During the game, a few Cubs fans held up signs reading “It’s Gonna Happen,” the adopted slogan for the home team’s inspired push toward the postseason, but it soon became clear that the motto was referring to Glavine’s milestone. He knocked in the game’s first run with a two-out single. Alfonso Soriano, the dynamic left fielder, was thrown out at third after pulling up with a strained right quadriceps and may be out for a month. Carlos Delgado, not known for his agility, made a leaping grab of Fontenot’s liner in the sixth.
For Mets fans, there is likely a certain complexity to Glavine’s accomplishing the feat wearing orange and blue. For all those years, he played for the enemy, the team that stomped all over the Mets on its annual march to the division title. But he has handled his four and a half seasons as a Met with aplomb, overcoming early struggles against his former team and mediocre results before reinventing himself.
On Wednesday afternoon, the day after the bullpen blew Glavine’s first chance at No. 300 with five outs to go in Milwaukee, he acknowledged his fleeting disappointment, but in his next breath he talked about how pleased he was that his parents, Fred and Millie, could finally watch a game at Wrigley.
Glavine said he woke up Sunday morning feeling nervous. Two of his sons are sick, so he did not sleep well. And he sheepishly mentioned how having everyone follow him around from city to city had placed a little pressure on him.
“If I didn’t do it tonight, I’d have one more start before the kids went back to school,” he said, “and that opened a whole new can of worms.”
As her husband prepared to leave their hotel room, Chris told him, “God is with you, and you have that on your side.”
Putting on his uniform calmed him immediately, Glavine said, and his 30-member traveling party sitting behind the Mets’ dugout cheered him on with unrestrained enthusiasm. When his single up the middle scored Lastings Milledge to give the Mets a 1-0 lead in the second, the folks in the Glavine section stood up and high-fived.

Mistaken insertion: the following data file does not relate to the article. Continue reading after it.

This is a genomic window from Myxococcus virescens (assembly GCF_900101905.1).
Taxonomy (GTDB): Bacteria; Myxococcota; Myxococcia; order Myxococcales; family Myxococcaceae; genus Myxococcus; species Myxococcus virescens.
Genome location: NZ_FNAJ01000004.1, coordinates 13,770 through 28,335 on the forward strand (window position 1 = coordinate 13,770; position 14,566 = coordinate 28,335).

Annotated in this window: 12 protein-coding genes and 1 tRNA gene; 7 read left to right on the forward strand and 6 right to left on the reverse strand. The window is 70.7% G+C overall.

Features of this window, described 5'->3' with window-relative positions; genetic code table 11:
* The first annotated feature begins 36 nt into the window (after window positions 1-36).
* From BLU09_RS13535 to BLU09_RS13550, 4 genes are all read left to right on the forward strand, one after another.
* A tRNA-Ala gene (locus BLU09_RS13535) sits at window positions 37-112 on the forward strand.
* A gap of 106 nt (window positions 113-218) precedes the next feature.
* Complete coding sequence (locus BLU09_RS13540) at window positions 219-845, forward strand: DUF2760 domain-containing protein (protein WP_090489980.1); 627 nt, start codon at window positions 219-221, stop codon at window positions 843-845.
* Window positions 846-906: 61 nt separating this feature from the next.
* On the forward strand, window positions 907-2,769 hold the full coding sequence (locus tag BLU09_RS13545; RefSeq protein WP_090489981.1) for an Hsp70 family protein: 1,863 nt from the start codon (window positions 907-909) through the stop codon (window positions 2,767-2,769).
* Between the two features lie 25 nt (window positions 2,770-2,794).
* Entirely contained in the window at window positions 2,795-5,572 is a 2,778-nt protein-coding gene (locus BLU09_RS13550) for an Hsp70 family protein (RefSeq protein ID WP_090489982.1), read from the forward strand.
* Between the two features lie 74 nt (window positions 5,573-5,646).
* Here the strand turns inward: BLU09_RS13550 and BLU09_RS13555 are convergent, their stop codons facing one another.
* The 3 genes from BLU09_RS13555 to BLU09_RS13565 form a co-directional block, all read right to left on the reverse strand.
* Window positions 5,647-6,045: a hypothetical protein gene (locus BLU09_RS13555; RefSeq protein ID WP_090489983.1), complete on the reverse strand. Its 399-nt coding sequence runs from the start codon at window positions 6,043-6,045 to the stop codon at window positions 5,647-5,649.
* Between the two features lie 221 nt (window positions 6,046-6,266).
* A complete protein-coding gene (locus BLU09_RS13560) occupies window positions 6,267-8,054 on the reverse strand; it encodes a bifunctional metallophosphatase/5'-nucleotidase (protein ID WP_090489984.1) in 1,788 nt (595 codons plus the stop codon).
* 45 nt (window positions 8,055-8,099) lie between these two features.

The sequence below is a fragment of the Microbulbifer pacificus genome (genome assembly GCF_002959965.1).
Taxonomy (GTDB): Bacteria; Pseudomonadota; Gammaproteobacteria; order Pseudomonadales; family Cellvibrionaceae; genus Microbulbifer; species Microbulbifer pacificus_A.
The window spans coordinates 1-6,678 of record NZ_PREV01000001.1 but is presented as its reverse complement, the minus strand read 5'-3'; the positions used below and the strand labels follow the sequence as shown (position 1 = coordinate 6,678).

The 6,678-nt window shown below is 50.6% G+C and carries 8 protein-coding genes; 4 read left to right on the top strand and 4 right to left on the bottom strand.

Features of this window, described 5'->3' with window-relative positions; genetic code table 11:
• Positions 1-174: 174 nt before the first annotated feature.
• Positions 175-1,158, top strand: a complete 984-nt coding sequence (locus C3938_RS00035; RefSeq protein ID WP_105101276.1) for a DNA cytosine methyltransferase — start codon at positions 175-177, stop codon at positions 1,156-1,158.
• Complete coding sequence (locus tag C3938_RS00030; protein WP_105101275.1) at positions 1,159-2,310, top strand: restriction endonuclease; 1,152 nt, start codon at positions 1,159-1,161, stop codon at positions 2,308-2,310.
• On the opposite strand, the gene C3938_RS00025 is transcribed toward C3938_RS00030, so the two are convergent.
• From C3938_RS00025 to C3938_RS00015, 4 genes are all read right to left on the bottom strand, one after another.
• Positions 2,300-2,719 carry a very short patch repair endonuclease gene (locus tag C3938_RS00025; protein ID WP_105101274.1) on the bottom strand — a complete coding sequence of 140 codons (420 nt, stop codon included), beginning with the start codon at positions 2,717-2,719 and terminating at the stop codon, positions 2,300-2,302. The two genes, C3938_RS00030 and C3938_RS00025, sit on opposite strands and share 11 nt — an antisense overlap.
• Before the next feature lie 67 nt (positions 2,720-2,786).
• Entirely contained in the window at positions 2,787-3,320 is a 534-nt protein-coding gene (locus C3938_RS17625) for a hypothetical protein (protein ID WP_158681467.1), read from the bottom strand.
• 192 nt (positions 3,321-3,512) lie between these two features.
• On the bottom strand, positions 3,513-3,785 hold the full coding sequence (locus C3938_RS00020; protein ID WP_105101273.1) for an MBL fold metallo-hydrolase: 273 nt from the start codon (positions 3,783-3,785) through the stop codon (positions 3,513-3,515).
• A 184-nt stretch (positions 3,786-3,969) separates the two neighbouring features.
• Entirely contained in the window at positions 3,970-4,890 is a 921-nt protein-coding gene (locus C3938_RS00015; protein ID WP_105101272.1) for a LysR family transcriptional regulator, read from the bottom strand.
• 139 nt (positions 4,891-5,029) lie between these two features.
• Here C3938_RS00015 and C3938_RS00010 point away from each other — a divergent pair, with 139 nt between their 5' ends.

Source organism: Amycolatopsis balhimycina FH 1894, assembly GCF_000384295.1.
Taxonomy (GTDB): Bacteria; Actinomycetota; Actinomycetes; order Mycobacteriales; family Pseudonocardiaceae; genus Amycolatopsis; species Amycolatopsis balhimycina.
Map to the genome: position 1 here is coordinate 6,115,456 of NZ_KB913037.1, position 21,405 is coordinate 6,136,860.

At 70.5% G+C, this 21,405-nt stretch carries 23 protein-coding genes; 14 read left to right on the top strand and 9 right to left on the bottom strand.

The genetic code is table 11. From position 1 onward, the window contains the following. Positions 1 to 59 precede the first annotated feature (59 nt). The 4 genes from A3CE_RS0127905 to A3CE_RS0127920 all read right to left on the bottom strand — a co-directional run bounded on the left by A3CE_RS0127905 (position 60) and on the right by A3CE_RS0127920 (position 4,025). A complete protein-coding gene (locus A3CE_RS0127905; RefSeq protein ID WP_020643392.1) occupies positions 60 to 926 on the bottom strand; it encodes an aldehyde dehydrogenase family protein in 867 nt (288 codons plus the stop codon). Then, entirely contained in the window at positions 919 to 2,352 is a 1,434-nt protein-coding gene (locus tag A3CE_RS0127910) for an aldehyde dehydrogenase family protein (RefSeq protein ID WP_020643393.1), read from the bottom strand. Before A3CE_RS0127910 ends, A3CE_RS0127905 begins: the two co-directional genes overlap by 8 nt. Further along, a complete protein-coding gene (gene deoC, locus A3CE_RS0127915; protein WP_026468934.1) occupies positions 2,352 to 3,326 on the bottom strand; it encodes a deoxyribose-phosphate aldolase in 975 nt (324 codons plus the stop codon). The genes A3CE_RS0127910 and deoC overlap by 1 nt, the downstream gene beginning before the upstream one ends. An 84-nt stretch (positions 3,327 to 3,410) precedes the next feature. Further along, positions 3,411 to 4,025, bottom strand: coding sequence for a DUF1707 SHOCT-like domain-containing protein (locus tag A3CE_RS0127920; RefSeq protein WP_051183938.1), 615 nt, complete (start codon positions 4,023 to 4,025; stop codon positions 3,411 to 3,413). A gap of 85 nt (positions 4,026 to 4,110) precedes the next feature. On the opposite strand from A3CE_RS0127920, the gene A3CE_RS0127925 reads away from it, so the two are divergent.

In the fifth inning, as run-scoring doubles by Delgado and Shawn Green sailed into right field and extended the Mets’ lead to 3-0, they rose again. Meanwhile, TV cameras panned into the dugout and caught Glavine sitting on the bench staring straight ahead, his face devoid of emotion.
On a stiflingly hot night, Glavine stayed cool by drinking Pedialyte and covering his head with an ammonia-soaked towel. Mets second baseman Luis Castillo was not able to handle the conditions as well and had to be removed because of heat exhaustion before the bottom of the eighth.
Glavine plowed through the Cubs in the fifth on 12 pitches. He needed 23 to retire them in the sixth, and the crowd showered him with a warm ovation after he struck out Cliff Floyd on a changeup to end the inning. As Glavine walked toward the dugout, dozens of flashbulbs popped within the sellout crowd of 41,599. Sensing history, did fans want to immortalize perhaps the last time they saw him? No, they were snapping photos of Kerry Wood trotting in from the bullpen for his first major league appearance in 14 months.
Glavine would get his due later. He stayed in the dugout until the bitter end, and with two outs, he allowed himself a little smile. The two Cy Young awards, he celebrated by himself. But this — winning his 300th game, on national television, for a first-place team that reveres him — is about as good as it gets.
“Everything happens in life for a reason,” Glavine said. “I’m a firm believer in that.”